-“With the exception only of the period of the gold standard, practically all governments of history have used their exclusive power to issue money to defraud and plunder the people.” Friedrich A. Hayek (1899-1992) Austrian Economist, Author and 1974 Nobel Prize-Winner for Economics
-“There can be no real individual freedom in the presence of economic insecurity.”
Chester Bowles (1901-1986)
-“You are a den of Vipers! I intend to rout you out, and by the Eternal God I will rout you out. If the people only understood the rank injustice of our money and banking system, there would be a revolution before morning.”
-“The country is governed for the richest, for the corporations, the bankers, the land speculators, and for the exploiters of labor.”
-“I hate banks. They do nothing positive for anybody except take care of themselves. They’re first in with their fees and first out when there’s trouble.”
-“Paper money eventually returns to its intrinsic value —- zero.”
[More . . . ]
In an impassioned speech this morning, Sen. Ted Kaufman (D-Del.) called for the break-up of megabanks and a firmer separation between Main Street banking and Wall Street trading. At the above link video excerpts are available.
OK, now we need 99 more senators and hundreds of representatives to get on board.
At The New Republic, Simon Johnson and Peter Boone offer some eye-popping numbers to illustrate how big the big banks have gotten:
As a result of the crisis and various government rescue efforts, the largest six banks in our economy now have total assets in excess of 63 percent of GDP (based on the latest available data). This is a significant increase from even 2006, when the same banks’ assets were around 55 percent of GDP, and a complete transformation compared with the situation in the United States just 15 years ago, when the six largest banks had combined assets of only around 17 percent of GDP. If the status quo persists, we are set up for another round of the boom-bailout-bust cycle that the head of financial stability at the Bank of England now terms a “doom loop.”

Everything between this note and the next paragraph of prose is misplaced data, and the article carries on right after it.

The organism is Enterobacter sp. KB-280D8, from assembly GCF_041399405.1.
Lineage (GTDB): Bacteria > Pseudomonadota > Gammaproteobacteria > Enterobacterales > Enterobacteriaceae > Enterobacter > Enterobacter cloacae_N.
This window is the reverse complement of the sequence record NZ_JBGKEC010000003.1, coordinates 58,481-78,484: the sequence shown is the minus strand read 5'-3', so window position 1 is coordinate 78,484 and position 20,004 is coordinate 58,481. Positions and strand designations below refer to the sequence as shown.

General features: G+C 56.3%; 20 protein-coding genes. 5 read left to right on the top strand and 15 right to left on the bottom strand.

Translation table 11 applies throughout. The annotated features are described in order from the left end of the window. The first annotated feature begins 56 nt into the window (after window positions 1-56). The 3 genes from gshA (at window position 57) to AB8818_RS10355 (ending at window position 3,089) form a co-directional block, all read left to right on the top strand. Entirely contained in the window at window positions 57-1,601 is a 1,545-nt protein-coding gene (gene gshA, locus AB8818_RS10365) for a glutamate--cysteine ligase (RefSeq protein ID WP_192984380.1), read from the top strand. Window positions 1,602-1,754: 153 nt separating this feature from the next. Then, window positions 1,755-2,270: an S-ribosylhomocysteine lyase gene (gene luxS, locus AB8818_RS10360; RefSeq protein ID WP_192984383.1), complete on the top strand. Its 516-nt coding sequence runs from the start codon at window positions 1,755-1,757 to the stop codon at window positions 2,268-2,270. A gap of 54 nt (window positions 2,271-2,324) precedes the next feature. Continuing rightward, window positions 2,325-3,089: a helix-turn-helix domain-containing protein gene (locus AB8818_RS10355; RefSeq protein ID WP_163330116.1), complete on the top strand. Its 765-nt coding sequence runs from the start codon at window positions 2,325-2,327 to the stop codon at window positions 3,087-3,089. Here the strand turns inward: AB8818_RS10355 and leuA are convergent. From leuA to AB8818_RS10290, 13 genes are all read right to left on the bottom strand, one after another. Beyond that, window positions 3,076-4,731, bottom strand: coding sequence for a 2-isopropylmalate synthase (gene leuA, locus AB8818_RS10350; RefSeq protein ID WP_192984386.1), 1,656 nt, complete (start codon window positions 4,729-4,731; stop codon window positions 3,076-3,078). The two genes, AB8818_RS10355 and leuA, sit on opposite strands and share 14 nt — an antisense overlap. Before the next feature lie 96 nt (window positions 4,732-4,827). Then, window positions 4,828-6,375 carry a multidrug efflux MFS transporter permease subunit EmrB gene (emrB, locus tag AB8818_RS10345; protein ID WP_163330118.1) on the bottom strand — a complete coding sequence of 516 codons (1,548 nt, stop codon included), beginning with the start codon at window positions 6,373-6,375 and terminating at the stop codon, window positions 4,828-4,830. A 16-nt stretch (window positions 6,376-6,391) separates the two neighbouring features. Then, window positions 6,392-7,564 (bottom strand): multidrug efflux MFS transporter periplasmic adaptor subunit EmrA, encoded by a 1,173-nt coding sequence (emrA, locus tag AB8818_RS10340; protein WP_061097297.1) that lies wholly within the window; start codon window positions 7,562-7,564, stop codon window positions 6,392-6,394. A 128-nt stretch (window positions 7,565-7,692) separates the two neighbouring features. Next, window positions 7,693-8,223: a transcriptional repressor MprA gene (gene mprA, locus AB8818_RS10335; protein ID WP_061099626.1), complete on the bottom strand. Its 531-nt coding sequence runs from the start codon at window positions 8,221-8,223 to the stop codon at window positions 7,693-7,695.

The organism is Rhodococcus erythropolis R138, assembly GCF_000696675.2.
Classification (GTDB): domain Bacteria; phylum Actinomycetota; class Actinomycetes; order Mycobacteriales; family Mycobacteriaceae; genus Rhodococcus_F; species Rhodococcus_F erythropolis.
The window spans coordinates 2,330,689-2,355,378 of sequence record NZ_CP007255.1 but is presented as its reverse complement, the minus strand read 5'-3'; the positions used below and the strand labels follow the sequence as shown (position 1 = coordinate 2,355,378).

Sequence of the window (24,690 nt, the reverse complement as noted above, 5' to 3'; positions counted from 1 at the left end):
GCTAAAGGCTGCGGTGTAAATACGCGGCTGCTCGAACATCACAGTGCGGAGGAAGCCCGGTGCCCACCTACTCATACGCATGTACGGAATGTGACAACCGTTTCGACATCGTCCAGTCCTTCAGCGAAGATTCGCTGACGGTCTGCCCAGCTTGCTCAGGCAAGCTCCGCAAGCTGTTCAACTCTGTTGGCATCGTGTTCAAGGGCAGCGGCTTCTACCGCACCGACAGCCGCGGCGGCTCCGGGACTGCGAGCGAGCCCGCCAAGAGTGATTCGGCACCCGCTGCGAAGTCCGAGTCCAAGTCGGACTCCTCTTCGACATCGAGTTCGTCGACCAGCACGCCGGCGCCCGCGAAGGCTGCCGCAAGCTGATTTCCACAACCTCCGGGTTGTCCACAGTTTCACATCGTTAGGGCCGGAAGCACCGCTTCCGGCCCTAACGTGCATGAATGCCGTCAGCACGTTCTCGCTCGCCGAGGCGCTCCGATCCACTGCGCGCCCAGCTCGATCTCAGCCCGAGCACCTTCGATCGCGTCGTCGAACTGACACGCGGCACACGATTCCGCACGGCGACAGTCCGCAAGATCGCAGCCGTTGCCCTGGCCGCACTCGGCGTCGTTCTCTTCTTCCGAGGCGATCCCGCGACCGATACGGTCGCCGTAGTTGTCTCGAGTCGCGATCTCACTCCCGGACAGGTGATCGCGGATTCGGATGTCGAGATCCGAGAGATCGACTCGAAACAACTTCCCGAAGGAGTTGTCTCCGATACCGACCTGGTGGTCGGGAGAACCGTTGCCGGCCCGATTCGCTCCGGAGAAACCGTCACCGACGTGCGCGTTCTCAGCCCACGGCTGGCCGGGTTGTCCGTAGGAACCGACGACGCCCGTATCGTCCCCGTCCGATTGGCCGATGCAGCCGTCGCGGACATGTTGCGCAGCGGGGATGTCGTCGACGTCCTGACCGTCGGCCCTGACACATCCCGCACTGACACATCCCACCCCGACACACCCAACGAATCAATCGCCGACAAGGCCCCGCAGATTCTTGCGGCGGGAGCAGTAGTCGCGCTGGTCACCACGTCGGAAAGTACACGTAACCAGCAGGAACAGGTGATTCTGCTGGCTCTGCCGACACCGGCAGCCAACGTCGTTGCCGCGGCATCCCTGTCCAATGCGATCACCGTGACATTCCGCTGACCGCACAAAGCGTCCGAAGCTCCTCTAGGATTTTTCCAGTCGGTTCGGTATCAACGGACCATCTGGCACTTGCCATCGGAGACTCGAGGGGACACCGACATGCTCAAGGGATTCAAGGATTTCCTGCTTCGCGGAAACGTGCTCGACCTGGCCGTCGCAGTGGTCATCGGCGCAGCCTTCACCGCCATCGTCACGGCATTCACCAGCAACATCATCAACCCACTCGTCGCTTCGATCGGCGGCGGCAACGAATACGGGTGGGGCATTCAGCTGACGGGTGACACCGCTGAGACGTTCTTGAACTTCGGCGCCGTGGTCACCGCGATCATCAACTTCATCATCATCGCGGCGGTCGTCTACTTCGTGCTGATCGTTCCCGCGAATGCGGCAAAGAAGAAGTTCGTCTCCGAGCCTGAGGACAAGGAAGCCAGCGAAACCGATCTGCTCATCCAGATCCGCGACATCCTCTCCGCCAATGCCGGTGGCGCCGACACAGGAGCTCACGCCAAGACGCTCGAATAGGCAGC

From the same article, here’s more numbers to illustrate how big is big:
The big four have half of the market for mortgages and two-thirds of the market for credit cards. Five banks have over 95 percent of the market for over-the-counter derivatives. Three U.S. banks have over 40 percent of the global market for stock underwriting. This degree of market power brings with it not just antitrust concerns, which this administration has declined to act on, and a huge amount of economic risk–but great political influence as well. The banks are going to use that power to block legislation containing any meaningful financial reform. And they are likely to succeed.